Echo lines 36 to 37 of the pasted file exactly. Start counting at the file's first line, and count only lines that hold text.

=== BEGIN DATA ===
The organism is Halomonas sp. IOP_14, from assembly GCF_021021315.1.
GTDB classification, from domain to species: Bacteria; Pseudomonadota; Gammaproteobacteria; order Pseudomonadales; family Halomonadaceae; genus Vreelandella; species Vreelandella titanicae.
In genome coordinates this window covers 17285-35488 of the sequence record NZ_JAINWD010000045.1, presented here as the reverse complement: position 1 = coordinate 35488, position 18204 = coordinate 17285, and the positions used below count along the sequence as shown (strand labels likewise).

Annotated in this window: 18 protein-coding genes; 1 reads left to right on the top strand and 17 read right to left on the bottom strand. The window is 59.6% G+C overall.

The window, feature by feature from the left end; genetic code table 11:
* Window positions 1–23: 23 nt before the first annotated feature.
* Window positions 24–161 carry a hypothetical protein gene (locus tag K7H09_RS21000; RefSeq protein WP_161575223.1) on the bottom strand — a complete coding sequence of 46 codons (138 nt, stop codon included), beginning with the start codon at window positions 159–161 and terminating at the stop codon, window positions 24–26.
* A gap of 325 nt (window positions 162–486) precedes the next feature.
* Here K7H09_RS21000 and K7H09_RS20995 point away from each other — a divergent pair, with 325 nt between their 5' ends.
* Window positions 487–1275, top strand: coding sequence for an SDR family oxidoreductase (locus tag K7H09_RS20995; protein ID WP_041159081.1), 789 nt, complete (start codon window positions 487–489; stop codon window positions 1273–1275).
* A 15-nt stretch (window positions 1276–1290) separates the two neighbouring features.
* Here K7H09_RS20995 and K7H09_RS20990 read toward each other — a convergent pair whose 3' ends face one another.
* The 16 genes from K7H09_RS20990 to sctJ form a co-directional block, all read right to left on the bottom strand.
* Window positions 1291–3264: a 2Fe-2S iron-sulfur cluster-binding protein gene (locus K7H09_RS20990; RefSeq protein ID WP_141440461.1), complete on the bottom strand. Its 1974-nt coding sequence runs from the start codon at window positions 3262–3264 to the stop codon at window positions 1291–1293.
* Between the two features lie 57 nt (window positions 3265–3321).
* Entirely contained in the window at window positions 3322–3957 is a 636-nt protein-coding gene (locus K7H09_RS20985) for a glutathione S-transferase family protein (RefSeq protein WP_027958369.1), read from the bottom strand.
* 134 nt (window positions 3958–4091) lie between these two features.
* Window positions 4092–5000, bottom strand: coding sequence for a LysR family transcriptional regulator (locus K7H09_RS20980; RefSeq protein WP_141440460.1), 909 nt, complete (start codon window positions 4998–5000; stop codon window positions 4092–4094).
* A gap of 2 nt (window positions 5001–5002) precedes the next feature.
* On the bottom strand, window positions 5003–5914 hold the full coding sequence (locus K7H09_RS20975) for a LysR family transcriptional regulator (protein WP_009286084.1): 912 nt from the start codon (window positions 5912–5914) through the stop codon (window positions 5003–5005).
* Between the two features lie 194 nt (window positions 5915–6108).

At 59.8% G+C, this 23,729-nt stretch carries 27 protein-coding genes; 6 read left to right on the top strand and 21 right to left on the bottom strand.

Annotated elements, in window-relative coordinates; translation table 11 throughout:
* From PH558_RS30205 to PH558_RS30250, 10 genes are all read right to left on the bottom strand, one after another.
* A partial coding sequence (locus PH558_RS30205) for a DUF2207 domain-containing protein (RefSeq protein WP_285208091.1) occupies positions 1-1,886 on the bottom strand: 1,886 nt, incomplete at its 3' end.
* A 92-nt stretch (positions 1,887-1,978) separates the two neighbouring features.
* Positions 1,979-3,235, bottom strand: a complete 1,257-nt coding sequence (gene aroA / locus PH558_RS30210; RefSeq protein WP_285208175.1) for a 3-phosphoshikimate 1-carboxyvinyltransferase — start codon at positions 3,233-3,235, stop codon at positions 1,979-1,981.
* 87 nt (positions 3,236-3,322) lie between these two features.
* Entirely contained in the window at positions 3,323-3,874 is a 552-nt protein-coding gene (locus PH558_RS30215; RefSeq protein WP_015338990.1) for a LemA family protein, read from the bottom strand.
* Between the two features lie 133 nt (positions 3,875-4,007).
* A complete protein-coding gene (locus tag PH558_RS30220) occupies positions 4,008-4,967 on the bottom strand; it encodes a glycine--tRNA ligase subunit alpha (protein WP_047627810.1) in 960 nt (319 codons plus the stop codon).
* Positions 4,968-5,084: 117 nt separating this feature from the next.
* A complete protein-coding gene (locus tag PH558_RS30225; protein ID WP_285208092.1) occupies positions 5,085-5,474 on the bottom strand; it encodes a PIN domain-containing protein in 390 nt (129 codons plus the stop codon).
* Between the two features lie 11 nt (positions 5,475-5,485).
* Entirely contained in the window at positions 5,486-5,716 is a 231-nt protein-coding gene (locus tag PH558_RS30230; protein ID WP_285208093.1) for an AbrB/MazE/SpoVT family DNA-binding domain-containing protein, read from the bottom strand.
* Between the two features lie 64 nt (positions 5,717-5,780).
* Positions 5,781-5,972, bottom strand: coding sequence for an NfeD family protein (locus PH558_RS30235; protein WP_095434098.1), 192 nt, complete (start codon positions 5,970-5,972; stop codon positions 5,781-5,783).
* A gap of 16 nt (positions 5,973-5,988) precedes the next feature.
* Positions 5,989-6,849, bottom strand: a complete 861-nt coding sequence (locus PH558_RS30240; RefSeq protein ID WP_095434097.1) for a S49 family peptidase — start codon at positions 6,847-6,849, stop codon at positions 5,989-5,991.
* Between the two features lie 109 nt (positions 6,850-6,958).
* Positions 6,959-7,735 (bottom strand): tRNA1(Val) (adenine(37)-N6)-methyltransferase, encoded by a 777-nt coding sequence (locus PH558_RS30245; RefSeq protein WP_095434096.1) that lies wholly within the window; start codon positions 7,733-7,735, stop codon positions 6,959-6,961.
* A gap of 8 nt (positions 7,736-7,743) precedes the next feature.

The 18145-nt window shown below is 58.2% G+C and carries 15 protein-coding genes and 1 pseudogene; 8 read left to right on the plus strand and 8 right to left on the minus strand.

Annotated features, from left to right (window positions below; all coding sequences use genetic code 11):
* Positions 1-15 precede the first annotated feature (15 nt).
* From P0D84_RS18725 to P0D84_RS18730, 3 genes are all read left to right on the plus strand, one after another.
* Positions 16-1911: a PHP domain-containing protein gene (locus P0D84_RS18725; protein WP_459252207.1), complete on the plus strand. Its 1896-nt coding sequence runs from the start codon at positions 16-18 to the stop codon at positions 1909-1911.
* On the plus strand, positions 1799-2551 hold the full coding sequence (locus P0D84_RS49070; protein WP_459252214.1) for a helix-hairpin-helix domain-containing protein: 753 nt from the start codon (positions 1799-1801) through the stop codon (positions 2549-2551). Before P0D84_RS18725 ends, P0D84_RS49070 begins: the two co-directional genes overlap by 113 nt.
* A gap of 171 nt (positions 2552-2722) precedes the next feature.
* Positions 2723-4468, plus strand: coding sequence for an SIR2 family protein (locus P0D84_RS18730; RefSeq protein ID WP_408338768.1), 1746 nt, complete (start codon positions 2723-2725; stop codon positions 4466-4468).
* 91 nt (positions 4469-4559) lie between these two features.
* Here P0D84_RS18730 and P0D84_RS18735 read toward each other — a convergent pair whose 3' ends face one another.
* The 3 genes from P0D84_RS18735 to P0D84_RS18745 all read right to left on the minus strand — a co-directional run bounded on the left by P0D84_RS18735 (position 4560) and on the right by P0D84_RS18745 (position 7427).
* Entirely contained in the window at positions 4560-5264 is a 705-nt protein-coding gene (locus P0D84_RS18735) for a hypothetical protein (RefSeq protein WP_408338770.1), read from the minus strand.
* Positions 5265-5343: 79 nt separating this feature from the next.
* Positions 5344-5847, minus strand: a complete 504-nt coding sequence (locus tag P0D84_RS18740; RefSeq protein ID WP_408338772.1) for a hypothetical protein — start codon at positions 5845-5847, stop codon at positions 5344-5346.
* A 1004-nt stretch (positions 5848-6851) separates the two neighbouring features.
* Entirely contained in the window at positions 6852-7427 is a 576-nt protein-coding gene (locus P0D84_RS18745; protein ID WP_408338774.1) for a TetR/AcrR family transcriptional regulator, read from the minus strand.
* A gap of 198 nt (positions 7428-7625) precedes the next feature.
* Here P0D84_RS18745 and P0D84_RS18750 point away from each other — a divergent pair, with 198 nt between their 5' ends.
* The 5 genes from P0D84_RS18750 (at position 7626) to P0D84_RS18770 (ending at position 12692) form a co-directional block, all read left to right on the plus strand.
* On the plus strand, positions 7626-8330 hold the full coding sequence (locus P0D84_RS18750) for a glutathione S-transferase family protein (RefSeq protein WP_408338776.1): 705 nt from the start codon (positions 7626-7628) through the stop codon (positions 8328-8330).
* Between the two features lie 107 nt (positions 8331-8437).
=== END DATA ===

* Between the two features lie 64 nt (positions 5,717-5,780).
* Positions 5,781-5,972, bottom strand: coding sequence for an NfeD family protein (locus PH558_RS30235; protein WP_095434098.1), 192 nt, complete (start codon positions 5,970-5,972; stop codon positions 5,781-5,783).